Native plant grows naturally or has existed for many years in a local region.
Ferns, flowers, trees, and other plants may be considered native to an area. Native plants are desirable garden plants due to their adaptable nature to regional climates or soil types. A characteristic of native plants is the low maintenance requirements for these fast-growing and hardy plants.
Consideration should be given to native ferns. Ferns indigenous to a region grow best. Ferns vary in form, habitat, size, and texture. Some ferns thrive in the sun, while others prefer the shade or swampy areas. A native fern is adapted to the local growing conditions and cohabitates nicely with the local environment. The fern is an excellent ornamental plant for outdoor gardens and landscapes.
Native fern types:
Christmas Fern - The Christmas fern is an evergreen fern that reaches 18 inches at mature, growing height. The fern has a leather-like texture that contrasts with most outdoor flower gardens. The Christmas fern does not overly dominate a garden and thrives in a moist shady spot. The spores or seeds or located near the apex of the frond.
Hay-Scented Fern – The hay-scented fern is partial to full sun or semi-shaded gardens. This common fern grows fast and may spread rapidly. Some care is required to thin the plant growth each spring. The hay-scented fern is bright green with a lacy texture, which is beautifully planted in a flower garden with marigolds, zinnias, or other flowering annuals. The leaves are broader at the base of the plant. Spores (seeds) may be found underneath the triangular fronds. This fern may reach a height at a maturity of 18 inches.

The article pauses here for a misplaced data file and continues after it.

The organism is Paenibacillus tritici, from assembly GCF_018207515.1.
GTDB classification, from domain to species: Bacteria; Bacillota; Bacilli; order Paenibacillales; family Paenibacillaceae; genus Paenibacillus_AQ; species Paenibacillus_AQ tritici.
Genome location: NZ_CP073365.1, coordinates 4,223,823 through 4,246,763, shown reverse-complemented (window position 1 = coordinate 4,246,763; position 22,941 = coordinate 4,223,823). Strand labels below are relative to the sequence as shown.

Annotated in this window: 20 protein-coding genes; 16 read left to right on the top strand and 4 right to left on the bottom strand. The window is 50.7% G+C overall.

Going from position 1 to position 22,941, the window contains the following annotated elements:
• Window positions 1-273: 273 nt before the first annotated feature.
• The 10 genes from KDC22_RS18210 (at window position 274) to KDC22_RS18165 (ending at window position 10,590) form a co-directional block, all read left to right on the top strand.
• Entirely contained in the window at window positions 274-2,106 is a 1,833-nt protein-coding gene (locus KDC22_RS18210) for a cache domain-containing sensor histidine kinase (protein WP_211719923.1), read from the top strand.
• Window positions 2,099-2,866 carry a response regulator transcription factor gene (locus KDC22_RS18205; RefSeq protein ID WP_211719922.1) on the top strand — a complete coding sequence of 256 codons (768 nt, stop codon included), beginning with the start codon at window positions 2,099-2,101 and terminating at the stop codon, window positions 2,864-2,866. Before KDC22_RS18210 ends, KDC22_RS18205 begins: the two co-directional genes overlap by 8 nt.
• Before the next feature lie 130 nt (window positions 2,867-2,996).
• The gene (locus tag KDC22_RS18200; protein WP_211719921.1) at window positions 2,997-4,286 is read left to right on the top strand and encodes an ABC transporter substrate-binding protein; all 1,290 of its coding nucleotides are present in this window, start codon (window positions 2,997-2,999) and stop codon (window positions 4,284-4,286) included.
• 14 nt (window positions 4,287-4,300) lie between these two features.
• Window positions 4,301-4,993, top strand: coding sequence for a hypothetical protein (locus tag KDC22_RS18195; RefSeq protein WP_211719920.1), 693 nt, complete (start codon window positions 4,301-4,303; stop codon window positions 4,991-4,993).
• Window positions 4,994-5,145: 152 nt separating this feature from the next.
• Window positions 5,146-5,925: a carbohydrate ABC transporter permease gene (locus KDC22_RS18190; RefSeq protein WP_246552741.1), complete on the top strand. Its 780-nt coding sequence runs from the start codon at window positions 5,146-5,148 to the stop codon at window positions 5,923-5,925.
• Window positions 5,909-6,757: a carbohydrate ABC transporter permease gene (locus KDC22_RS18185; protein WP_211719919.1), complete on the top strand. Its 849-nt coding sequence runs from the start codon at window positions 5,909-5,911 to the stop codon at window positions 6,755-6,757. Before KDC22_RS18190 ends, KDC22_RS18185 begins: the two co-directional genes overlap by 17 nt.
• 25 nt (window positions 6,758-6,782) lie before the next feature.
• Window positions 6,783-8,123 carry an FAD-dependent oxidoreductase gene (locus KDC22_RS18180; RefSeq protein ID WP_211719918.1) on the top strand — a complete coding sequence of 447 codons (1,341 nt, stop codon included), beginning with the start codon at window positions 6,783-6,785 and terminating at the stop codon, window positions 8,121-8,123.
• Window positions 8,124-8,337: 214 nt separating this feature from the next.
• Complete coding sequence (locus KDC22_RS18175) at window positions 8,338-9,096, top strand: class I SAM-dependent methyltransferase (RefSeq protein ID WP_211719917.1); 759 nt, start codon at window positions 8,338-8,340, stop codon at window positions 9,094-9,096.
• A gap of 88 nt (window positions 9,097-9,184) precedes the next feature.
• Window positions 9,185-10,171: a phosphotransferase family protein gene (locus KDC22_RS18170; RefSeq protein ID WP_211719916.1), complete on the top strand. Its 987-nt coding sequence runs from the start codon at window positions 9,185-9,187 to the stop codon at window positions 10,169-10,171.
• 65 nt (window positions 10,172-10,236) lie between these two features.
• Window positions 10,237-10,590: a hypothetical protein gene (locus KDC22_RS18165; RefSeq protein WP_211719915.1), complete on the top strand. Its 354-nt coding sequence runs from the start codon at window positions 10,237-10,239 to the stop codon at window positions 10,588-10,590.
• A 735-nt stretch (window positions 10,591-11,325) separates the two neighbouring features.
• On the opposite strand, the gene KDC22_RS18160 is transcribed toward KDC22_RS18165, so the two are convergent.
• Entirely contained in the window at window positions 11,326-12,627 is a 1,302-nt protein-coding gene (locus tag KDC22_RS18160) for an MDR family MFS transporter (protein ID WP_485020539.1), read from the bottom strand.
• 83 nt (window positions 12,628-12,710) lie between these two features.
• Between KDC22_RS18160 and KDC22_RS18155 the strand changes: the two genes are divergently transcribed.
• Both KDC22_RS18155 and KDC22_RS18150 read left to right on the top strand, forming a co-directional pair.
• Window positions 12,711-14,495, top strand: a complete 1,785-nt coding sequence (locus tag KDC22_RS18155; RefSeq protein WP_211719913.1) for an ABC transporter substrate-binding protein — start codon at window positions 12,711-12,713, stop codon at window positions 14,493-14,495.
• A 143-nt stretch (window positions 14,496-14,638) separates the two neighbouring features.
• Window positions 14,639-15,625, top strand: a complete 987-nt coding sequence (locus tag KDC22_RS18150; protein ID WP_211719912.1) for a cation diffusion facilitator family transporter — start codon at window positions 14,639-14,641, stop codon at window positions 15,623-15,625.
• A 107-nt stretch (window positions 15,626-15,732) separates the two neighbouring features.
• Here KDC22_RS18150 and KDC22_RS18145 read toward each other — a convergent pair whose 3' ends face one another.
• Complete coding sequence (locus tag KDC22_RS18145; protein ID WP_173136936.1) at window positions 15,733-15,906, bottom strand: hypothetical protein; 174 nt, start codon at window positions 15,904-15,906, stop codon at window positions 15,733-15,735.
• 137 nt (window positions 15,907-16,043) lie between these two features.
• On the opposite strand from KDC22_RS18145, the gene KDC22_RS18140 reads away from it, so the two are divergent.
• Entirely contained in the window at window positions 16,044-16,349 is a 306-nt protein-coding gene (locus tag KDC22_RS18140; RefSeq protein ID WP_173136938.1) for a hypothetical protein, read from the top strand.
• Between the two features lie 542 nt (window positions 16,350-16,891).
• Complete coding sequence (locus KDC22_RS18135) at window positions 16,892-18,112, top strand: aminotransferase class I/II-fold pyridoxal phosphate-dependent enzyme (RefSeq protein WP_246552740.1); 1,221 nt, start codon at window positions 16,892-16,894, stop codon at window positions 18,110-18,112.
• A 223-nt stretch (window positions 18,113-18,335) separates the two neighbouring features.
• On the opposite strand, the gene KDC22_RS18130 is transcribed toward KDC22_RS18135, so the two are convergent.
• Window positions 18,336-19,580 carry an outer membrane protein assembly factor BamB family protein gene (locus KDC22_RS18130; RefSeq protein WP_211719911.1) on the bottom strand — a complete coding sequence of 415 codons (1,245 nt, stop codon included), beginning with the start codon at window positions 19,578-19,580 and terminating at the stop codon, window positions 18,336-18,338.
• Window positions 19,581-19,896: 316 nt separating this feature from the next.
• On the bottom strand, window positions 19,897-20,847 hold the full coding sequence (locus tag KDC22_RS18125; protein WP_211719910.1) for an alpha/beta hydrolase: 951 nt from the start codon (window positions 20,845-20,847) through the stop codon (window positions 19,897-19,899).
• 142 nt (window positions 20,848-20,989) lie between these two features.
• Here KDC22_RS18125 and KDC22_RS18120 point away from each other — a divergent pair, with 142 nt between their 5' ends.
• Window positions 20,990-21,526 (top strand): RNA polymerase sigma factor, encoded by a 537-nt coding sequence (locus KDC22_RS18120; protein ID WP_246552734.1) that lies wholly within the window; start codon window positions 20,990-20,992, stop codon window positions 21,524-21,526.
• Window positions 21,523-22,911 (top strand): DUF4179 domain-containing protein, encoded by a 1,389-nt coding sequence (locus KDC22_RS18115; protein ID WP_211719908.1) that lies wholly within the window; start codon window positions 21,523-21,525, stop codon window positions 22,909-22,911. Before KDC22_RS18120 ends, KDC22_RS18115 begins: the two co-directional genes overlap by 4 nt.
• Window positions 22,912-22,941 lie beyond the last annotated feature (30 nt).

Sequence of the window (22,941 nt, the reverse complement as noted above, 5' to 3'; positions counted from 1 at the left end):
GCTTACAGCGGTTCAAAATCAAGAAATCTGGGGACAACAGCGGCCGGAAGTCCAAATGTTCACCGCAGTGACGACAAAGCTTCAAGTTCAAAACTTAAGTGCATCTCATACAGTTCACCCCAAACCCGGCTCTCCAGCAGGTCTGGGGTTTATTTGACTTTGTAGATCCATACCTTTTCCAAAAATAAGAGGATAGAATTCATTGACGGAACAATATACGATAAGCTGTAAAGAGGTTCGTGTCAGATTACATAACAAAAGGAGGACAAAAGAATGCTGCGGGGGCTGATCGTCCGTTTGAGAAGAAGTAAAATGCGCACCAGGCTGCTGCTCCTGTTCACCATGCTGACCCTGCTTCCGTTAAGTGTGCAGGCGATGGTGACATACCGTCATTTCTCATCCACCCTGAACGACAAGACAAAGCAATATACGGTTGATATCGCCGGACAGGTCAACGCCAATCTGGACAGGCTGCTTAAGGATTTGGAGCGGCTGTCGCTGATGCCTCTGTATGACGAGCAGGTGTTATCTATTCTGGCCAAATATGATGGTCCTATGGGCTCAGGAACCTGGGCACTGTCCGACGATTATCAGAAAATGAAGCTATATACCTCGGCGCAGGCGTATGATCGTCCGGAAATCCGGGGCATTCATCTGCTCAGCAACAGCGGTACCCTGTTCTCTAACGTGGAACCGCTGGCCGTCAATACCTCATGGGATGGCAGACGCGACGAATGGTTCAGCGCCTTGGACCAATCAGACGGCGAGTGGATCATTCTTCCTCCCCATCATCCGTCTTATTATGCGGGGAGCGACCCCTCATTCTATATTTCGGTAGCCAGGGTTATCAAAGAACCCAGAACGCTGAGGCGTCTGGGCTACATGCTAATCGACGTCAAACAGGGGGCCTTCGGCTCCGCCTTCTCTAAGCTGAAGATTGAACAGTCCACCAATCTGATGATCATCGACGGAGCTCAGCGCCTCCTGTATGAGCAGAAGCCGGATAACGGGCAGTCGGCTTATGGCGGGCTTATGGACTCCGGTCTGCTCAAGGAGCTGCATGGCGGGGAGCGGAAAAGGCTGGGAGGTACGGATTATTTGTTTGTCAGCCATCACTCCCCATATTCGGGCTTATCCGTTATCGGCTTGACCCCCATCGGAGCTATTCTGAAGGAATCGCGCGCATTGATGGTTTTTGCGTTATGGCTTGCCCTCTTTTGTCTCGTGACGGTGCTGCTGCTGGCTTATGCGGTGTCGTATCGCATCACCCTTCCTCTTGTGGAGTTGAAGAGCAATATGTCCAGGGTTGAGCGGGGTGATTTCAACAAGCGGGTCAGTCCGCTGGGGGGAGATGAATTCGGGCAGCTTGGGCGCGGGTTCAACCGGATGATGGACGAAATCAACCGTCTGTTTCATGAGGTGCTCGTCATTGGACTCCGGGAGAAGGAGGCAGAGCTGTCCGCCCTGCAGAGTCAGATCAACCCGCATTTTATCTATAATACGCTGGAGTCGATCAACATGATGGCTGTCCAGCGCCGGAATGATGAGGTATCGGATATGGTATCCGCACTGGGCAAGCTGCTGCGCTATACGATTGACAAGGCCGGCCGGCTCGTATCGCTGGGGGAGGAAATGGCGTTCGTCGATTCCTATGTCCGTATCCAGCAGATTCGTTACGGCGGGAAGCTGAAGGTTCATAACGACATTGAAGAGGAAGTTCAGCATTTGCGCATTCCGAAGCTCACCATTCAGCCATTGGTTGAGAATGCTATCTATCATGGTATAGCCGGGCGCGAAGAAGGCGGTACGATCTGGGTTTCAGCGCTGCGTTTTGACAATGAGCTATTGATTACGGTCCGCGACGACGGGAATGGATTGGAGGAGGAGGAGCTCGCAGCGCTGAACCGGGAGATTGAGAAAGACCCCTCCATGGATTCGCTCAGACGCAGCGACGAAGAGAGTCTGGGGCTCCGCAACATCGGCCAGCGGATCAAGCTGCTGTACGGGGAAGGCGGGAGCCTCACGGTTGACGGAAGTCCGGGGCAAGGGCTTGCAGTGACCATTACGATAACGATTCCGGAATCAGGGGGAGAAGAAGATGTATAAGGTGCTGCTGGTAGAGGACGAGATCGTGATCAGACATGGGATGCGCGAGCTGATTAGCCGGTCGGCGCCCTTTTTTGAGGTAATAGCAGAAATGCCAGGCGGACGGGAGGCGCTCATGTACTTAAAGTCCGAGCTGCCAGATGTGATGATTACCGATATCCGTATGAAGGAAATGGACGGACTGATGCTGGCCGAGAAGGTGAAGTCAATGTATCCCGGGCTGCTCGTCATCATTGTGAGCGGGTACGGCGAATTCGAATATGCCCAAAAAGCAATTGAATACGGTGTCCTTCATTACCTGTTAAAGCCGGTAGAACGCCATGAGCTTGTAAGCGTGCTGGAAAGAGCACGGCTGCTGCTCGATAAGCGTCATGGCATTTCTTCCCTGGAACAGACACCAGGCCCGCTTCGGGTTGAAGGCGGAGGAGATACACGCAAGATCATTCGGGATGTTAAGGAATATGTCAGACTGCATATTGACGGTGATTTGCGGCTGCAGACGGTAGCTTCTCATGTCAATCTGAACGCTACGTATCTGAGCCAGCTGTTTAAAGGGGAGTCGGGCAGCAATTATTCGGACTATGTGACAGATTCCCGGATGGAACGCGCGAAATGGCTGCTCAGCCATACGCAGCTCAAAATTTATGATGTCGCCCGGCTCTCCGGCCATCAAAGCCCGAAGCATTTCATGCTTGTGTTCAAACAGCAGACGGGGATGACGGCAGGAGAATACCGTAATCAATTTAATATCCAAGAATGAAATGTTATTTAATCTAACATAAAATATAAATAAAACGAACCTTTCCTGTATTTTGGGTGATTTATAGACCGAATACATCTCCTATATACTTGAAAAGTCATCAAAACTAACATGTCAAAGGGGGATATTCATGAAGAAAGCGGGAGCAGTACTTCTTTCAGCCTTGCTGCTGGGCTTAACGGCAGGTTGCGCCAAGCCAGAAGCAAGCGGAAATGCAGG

New York Fern – The new york fern is also commonly carpeting the soil in a shady forest. The familiar fern often reaches 2 feet at mature, growing height. The tapering of the front may distinguish the new york fern. The leaves are smaller at the base and top compared to the middle of the front. A lovely shady garden with sunlight filtered by a large tree is the perfect location for this fern. The spores (seeds) are located on the underside of the fronds and may be saved for replanting.